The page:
Born in the Boston neighborhood of Roxbury, Bell served as a founding member of the famed group in 1978 before later leading 90s spin-off group Bell Biv DeVoe. The biopic, which stars Bryshere Y. Gray (as Michael Bivins), Luke James (as Johnny Gill), Woody McClain (as Bobby Brown), Elijah Kelley (as Ricky Bell during his adult years), Algee Smith (as Ralph Tresvant), and Keith Powers (as Ronnie DeVoe), will chronicle New Edition’s humble beginnings in Boston to the trials and tribulations of their 30-plus year music career.
For McLaughlin, recapturing Bell’s adolescent years in the film was a great experience to showcase to viewers ― especially his parents, who he says are avid fans of the group.
“It brings it back to my parent’s era, and they’re excited to see me,” he said during an interview with HuffPost. “So I just wanna make them happy.”
The 15-year-old ― who initially auditioned for the role of group member Michael Bivins ― went on to add that director Chris Robinson and executive producer Jesse Collins offered him the role of Bell after he performed a few lines depicting the Massachusetts-native.
Aside from impressing Robinson and Collins with his vocal chops and dance moves to support the role of Bell – thanks in part to his past as a Harlem School of the Arts student – McLaughlin says his one obstacle was honing Bell’s charming personality traits.
“I sing and I dance, but he’s a ladies man,” he said. “And I’m a ladies man too, but I’m not as slick and smooth as he is. But I became to be more slick and smooth as he is by learning the character.”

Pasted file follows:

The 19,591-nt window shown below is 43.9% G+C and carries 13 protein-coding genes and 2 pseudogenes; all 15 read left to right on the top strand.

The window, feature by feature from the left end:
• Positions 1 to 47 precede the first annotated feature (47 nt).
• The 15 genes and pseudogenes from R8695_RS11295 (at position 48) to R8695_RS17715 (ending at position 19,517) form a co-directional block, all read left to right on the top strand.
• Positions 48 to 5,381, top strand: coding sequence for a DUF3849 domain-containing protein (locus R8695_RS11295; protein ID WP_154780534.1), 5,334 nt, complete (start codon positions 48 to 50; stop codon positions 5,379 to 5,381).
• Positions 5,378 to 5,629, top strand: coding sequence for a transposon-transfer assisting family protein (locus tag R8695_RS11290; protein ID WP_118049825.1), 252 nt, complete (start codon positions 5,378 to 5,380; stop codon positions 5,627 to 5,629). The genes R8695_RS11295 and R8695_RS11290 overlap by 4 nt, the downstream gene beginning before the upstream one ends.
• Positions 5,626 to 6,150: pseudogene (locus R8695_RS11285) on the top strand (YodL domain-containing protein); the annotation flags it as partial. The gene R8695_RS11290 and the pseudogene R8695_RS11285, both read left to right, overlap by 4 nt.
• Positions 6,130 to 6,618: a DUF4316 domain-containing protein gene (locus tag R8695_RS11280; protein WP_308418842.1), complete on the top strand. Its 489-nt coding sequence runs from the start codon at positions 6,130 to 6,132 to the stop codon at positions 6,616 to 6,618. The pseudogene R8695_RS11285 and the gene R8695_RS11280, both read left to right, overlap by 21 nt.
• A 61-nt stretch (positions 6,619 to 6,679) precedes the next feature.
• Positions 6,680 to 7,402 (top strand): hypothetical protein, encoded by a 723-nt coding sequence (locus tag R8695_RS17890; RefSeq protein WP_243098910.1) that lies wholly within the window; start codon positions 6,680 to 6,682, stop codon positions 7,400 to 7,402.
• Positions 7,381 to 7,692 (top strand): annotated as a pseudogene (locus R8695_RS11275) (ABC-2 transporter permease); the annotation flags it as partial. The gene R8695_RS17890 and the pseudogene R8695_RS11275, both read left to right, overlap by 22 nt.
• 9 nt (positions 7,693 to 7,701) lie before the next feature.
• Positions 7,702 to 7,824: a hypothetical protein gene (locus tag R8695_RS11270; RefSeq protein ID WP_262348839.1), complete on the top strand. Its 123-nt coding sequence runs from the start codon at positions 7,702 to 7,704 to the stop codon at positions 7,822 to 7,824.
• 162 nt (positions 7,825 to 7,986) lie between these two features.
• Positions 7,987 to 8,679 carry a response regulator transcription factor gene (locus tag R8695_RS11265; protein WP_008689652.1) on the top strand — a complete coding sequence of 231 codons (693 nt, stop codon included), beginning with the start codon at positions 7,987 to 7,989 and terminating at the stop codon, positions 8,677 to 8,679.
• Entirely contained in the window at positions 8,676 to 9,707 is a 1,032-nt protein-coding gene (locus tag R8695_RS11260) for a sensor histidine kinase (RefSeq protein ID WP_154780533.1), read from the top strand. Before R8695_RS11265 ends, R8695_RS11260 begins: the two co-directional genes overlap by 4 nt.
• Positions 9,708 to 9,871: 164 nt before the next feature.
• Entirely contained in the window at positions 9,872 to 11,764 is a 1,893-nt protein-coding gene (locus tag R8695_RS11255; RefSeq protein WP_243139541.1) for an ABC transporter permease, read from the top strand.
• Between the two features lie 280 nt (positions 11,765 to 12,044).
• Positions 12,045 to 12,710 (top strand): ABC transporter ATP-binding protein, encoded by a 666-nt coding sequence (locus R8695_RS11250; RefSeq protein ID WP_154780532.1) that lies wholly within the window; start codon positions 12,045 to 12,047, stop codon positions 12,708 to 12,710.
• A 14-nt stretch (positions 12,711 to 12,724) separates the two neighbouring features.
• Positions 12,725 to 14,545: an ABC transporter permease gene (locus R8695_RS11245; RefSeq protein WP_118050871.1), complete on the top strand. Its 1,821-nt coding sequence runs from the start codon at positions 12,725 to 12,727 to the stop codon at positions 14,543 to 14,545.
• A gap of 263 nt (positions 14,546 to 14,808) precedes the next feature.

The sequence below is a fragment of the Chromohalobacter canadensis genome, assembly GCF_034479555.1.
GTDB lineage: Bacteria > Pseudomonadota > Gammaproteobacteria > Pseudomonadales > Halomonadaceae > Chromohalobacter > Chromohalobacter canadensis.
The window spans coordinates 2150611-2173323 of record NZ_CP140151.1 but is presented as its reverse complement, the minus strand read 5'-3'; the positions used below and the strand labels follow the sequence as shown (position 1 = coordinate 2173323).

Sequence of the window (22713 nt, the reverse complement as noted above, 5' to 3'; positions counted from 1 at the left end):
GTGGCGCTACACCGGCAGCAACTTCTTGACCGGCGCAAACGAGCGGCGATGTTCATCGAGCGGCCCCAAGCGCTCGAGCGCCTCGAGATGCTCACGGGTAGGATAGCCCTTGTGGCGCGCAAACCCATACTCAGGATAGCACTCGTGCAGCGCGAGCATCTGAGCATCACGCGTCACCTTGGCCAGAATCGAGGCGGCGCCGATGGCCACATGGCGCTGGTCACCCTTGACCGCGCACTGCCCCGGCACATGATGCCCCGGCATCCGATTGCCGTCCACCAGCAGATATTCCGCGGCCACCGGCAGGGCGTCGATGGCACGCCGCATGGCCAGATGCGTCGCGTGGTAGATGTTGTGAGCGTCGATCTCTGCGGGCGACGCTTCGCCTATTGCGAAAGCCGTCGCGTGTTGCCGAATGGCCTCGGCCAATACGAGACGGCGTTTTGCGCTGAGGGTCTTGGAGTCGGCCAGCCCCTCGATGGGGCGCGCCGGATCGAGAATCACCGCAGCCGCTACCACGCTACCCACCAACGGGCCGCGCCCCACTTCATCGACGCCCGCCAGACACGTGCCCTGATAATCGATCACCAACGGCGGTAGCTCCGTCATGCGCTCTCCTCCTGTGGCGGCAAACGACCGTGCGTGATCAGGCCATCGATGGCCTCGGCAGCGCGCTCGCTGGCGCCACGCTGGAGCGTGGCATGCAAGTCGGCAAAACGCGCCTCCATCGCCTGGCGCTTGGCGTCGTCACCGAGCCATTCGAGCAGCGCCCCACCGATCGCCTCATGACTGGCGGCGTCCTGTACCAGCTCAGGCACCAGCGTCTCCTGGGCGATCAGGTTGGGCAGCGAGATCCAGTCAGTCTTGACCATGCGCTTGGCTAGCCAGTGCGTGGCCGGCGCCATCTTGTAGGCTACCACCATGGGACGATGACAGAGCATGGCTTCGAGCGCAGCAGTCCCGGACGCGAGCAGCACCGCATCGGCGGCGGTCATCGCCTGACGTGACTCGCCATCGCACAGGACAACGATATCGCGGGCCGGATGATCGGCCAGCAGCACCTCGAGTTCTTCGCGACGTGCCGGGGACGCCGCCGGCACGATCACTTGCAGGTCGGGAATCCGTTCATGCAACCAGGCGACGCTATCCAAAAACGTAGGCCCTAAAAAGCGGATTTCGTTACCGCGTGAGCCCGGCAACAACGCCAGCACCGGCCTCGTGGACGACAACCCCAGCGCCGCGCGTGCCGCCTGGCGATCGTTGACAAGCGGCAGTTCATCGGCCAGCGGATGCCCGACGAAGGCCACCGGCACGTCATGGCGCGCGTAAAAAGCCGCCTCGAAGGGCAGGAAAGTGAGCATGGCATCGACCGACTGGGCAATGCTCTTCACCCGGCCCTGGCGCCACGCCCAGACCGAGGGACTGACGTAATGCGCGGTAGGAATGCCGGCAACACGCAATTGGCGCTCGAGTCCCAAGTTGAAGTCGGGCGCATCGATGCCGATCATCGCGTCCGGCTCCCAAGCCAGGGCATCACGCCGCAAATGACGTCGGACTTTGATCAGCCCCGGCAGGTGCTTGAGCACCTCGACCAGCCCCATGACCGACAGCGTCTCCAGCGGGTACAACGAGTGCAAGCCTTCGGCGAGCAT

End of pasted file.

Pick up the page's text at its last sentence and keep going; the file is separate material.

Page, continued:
“It was challenging to please Mr. Ricky, but what actually helped a lot was Mr. Ricky being hands on in the project,” he continued. “I would call him and ask him some questions. I would look up YouTube videos to see his mannerisms and his dance skills. So that’s how I became the character.”
Similar to his role as Lucas Sinclair in Netflix’s ‘80s inspired series “Stranger Things,” McLaughlin’s performance in “The New Edition Story” marks his second consecutive role centered around the decade’s formative culture.
Despite his generational gap, McLaughlin says there’s an informative silver lining within the nostalgia of each respective role.
“I never really thought that I would be doing a bunch of 80s stuff,” he said. “But it’s great because I get to learn more than my era and I can learn from people’s mistakes back then. It’s pretty fun. And I get to relive my parents’ childhood.”
The six-hour, three-night premiere of “The New Edition Story” airs on Jan. 24 at 9PM/ET on BET.
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Source: HuffPost Black Voices